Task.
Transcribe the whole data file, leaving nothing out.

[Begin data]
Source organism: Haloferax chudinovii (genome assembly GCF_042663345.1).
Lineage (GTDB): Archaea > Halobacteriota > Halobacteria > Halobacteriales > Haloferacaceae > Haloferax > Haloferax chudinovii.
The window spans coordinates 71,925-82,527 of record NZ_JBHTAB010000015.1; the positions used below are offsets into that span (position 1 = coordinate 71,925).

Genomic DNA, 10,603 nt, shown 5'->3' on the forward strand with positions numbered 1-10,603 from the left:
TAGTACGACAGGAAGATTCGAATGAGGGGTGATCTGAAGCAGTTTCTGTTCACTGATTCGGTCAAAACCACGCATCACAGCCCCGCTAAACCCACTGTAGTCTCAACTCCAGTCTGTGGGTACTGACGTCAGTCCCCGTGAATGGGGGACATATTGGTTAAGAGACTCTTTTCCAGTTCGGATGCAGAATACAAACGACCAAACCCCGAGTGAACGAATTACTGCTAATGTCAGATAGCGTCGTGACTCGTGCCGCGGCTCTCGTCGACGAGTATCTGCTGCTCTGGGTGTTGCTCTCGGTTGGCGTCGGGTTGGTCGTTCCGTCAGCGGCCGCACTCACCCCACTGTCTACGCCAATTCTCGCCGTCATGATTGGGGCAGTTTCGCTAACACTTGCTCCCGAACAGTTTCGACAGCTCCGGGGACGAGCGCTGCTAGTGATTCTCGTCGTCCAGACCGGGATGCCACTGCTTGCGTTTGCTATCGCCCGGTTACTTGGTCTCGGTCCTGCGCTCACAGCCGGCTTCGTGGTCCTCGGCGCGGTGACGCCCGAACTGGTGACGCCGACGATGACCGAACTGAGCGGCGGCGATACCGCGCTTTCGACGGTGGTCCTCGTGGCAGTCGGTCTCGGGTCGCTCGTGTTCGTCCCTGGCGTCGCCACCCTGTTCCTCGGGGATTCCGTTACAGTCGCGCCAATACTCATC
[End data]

Source organism: Haloferax chudinovii (genome assembly GCF_042663345.1).
Lineage (GTDB): Archaea > Halobacteriota > Halobacteria > Halobacteriales > Haloferacaceae > Haloferax > Haloferax chudinovii.
The window spans coordinates 71,925-82,527 of record NZ_JBHTAB010000015.1; the positions used below are offsets into that span (position 1 = coordinate 71,925).

Genomic DNA, 10,603 nt, shown 5'->3' on the forward strand with positions numbered 1-10,603 from the left:
TAGTACGACAGGAAGATTCGAATGAGGGGTGATCTGAAGCAGTTTCTGTTCACTGATTCGGTCAAAACCACGCATCACAGCCCCGCTAAACCCACTGTAGTCTCAACTCCAGTCTGTGGGTACTGACGTCAGTCCCCGTGAATGGGGGACATATTGGTTAAGAGACTCTTTTCCAGTTCGGATGCAGAATACAAACGACCAAACCCCGAGTGAACGAATTACTGCTAATGTCAGATAGCGTCGTGACTCGTGCCGCGGCTCTCGTCGACGAGTATCTGCTGCTCTGGGTGTTGCTCTCGGTTGGCGTCGGGTTGGTCGTTCCGTCAGCGGCCGCACTCACCCCACTGTCTACGCCAATTCTCGCCGTCATGATTGGGGCAGTTTCGCTAACACTTGCTCCCGAACAGTTTCGACAGCTCCGGGGACGAGCGCTGCTAGTGATTCTCGTCGTCCAGACCGGGATGCCACTGCTTGCGTTTGCTATCGCCCGGTTACTTGGTCTCGGTCCTGCGCTCACAGCCGGCTTCGTGGTCCTCGGCGCGGTGACGCCCGAACTGGTGACGCCGACGATGACCGAACTGAGCGGCGGCGATACCGCGCTTTCGACGGTGGTCCTCGTGGCAGTCGGTCTCGGGTCGCTCGTGTTCGTCCCTGGCGTCGCCACCCTGTTCCTCGGGGATTCCGTTACAGTCGCGCCAATACTCATC